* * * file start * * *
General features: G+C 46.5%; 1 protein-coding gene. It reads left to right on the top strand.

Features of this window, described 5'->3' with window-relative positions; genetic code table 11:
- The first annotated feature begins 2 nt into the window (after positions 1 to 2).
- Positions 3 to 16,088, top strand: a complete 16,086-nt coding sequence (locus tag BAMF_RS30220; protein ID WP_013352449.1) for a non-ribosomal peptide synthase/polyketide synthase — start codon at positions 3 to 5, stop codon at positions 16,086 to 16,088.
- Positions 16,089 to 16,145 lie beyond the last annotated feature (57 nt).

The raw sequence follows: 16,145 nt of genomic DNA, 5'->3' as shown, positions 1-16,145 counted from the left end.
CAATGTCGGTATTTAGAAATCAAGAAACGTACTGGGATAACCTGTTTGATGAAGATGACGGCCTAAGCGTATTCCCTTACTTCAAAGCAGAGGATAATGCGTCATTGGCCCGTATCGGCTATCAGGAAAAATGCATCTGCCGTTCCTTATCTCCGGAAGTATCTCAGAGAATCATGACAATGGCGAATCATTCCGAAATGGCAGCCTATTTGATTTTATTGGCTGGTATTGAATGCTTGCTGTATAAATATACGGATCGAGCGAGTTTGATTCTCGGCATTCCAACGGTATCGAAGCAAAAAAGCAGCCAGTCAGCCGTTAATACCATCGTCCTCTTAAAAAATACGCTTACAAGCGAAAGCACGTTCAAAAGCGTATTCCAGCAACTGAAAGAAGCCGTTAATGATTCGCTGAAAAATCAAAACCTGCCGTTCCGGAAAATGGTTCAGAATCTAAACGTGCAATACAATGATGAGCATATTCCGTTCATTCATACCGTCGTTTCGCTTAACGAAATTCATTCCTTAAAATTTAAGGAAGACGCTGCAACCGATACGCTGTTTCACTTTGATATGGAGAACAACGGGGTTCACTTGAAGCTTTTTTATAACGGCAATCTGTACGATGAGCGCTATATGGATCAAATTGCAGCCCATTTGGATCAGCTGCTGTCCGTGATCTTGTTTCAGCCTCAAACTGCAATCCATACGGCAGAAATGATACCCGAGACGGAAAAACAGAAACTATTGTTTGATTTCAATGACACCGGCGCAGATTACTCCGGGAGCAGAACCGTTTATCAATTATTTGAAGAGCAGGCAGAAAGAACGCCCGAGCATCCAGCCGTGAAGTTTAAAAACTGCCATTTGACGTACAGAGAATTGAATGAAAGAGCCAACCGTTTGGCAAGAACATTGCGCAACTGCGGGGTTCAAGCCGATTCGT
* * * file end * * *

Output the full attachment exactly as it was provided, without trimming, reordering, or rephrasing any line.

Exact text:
General features: G+C 46.5%; 1 protein-coding gene. It reads left to right on the top strand.

Features of this window, described 5'->3' with window-relative positions; genetic code table 11:
- The first annotated feature begins 2 nt into the window (after positions 1 to 2).
- Positions 3 to 16,088, top strand: a complete 16,086-nt coding sequence (locus tag BAMF_RS30220; protein ID WP_013352449.1) for a non-ribosomal peptide synthase/polyketide synthase — start codon at positions 3 to 5, stop codon at positions 16,086 to 16,088.
- Positions 16,089 to 16,145 lie beyond the last annotated feature (57 nt).

The raw sequence follows: 16,145 nt of genomic DNA, 5'->3' as shown, positions 1-16,145 counted from the left end.
CAATGTCGGTATTTAGAAATCAAGAAACGTACTGGGATAACCTGTTTGATGAAGATGACGGCCTAAGCGTATTCCCTTACTTCAAAGCAGAGGATAATGCGTCATTGGCCCGTATCGGCTATCAGGAAAAATGCATCTGCCGTTCCTTATCTCCGGAAGTATCTCAGAGAATCATGACAATGGCGAATCATTCCGAAATGGCAGCCTATTTGATTTTATTGGCTGGTATTGAATGCTTGCTGTATAAATATACGGATCGAGCGAGTTTGATTCTCGGCATTCCAACGGTATCGAAGCAAAAAAGCAGCCAGTCAGCCGTTAATACCATCGTCCTCTTAAAAAATACGCTTACAAGCGAAAGCACGTTCAAAAGCGTATTCCAGCAACTGAAAGAAGCCGTTAATGATTCGCTGAAAAATCAAAACCTGCCGTTCCGGAAAATGGTTCAGAATCTAAACGTGCAATACAATGATGAGCATATTCCGTTCATTCATACCGTCGTTTCGCTTAACGAAATTCATTCCTTAAAATTTAAGGAAGACGCTGCAACCGATACGCTGTTTCACTTTGATATGGAGAACAACGGGGTTCACTTGAAGCTTTTTTATAACGGCAATCTGTACGATGAGCGCTATATGGATCAAATTGCAGCCCATTTGGATCAGCTGCTGTCCGTGATCTTGTTTCAGCCTCAAACTGCAATCCATACGGCAGAAATGATACCCGAGACGGAAAAACAGAAACTATTGTTTGATTTCAATGACACCGGCGCAGATTACTCCGGGAGCAGAACCGTTTATCAATTATTTGAAGAGCAGGCAGAAAGAACGCCCGAGCATCCAGCCGTGAAGTTTAAAAACTGCCATTTGACGTACAGAGAATTGAATGAAAGAGCCAACCGTTTGGCAAGAACATTGCGCAACTGCGGGGTTCAAGCCGATTCGT